Good News! It’s a Buyer’s Market!
Good News! It’s a Buyer’s Market!
Sell when the market is high and buy when the market is low – that’s what they say. And it’s certainly true when it comes to buying and selling a franchise business.
Right now the experts are telling us it is a buyer’s market, in particular for real estate. But is this also true for business? I say definitely – and here’s how to tell.
Gauging Market Sentiment
As a business broker with years of experience buying and selling businesses, I can easily identify a buyer’s market. From my observations of what prices are doing and what the market sentiment is, I can confidently tell you that the business market has never been more in favour of buyers – well, not for a long time anyway.
For the person on the street, however, it is not so simple to gauge market sentiment around the buying and selling of businesses – not like it is for real estate. These days anyone with a computer can find out what real estate in a particular area previously sold for and what prices are being achieved now. There are comprehensive databases that collate and update this information.
For the business market this doesn’t exist. Sale statistics for businesses are not tracked like those for real estate, so there is no easy way to see if prices are rising or falling over time. To determine whether it’s a business buyers or sellers market, you need to dig deeper for evidence.
Characteristics Of A Business Buyers Market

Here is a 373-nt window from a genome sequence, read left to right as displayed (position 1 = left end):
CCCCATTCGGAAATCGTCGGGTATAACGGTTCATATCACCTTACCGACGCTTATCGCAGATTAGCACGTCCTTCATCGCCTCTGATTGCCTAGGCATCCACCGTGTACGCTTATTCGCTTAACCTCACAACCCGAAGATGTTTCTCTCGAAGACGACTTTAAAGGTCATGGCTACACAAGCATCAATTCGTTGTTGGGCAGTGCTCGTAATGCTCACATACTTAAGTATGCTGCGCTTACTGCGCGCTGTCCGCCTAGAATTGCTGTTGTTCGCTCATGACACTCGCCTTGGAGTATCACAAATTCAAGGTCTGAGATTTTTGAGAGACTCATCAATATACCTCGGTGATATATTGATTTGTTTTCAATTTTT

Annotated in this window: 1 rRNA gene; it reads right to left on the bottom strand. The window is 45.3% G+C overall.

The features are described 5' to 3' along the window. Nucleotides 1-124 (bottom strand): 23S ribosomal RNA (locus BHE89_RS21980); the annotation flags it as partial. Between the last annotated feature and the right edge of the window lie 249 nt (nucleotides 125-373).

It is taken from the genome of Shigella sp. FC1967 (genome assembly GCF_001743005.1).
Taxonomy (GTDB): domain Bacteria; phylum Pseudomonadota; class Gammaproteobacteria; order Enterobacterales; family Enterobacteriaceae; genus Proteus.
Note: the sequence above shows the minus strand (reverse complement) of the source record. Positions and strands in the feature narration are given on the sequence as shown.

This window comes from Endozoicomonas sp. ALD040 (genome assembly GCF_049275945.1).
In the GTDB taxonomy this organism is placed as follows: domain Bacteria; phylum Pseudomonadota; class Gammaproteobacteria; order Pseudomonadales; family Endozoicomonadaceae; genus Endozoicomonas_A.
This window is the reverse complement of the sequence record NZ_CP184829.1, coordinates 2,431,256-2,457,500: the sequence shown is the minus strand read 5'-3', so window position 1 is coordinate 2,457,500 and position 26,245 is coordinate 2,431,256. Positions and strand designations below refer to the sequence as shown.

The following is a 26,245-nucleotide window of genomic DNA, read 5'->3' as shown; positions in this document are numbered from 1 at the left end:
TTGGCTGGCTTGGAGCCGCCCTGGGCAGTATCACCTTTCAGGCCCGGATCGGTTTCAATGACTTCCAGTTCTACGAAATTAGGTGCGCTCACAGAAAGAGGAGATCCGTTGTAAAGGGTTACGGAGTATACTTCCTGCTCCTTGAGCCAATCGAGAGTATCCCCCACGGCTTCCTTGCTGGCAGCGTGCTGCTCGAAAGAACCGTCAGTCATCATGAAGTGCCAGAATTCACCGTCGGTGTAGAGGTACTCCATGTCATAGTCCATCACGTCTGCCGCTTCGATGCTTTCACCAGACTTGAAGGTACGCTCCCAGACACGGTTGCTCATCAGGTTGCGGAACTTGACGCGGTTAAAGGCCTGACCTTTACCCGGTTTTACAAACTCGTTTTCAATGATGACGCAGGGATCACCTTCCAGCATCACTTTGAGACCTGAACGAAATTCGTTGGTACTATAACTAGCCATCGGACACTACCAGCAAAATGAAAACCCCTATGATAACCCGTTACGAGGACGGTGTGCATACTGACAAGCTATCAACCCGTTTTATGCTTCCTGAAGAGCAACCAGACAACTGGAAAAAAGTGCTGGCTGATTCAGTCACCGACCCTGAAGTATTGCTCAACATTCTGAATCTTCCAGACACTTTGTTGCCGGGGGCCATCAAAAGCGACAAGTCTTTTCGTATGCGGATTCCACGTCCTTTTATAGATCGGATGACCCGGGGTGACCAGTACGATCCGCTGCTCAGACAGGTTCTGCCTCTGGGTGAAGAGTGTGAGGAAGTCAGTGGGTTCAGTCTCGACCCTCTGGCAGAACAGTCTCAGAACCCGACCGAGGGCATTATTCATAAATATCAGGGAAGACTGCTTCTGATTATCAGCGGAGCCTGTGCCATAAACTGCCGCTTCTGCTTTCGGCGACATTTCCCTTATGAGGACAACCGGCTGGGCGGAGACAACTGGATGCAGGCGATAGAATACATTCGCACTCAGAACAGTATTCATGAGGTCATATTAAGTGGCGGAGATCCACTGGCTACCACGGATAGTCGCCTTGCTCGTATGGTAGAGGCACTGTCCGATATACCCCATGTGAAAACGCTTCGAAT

There are three main characteristics of a business buyer’s market:
- Prices are significantly lower than in a normal market.
- Sellers are willing to sell for a lower price and accept your conditions.
- Buyers are willing to buy and have the ability to fund the purchase.
However, just because the market is in your favour as a buyer, the banks may not be. Finance, for example, can become harder to obtain in a buyer’s market. Right now the banks are generally not as willing to extend themselves past their normal risk profiles, so you will need to have a good credit record and a strong equity position to be in a position to take advantage of the bargains around at the moment.
The best way to get an idea of business market conditions is to review ‘business for sale’ ads. Look at the language being used in them. Headlines such as “Owners must sell now!” and “Price reduced for a quick sale” start to permeate through advertisements when conditions favour buyers over sellers.
In a buyer’s market, you’ll also notice that business brokers are pushing businesses a bit harder and making comments like:
- “This is a great price.”
- “The price has been reduced as the owners want to sell and are prepared to negotiate.”
- “This business is selling for less than the set up cost.”
These are sure-fire signs that sellers are anxious to sell, as opposed to being confident of a sale. Buyer Beware
In a buyer’s market, you still have to be careful. If a seller wants to sell quickly (i.e. for a lower price), you need to ascertain why this is the case. Perhaps the business is making a modest profit, or not making a profit at all. Maybe the seller has over capitalised and now can’t afford to repay their loan.
These are primary reasons why sellers reduce their price to sell – just make sure you do your due diligence and get all the facts. You don’t want to end up in the same boat as the seller was a few months later!
Remember, good businesses with good profits will always be in demand and sell for their true value no matter what the market is doing. (Once you become a business owner, it is imperative that you work on your business so when your time comes to sell you will have a good business that will be in demand.)
You Can Do It!
If you are looking to buy a business soon, this is a good time. Prices are low and sellers are keen. Just be prepared to negotiate hard and then work hard when you finally get into your business. Good luck!
Written by Len Ferguson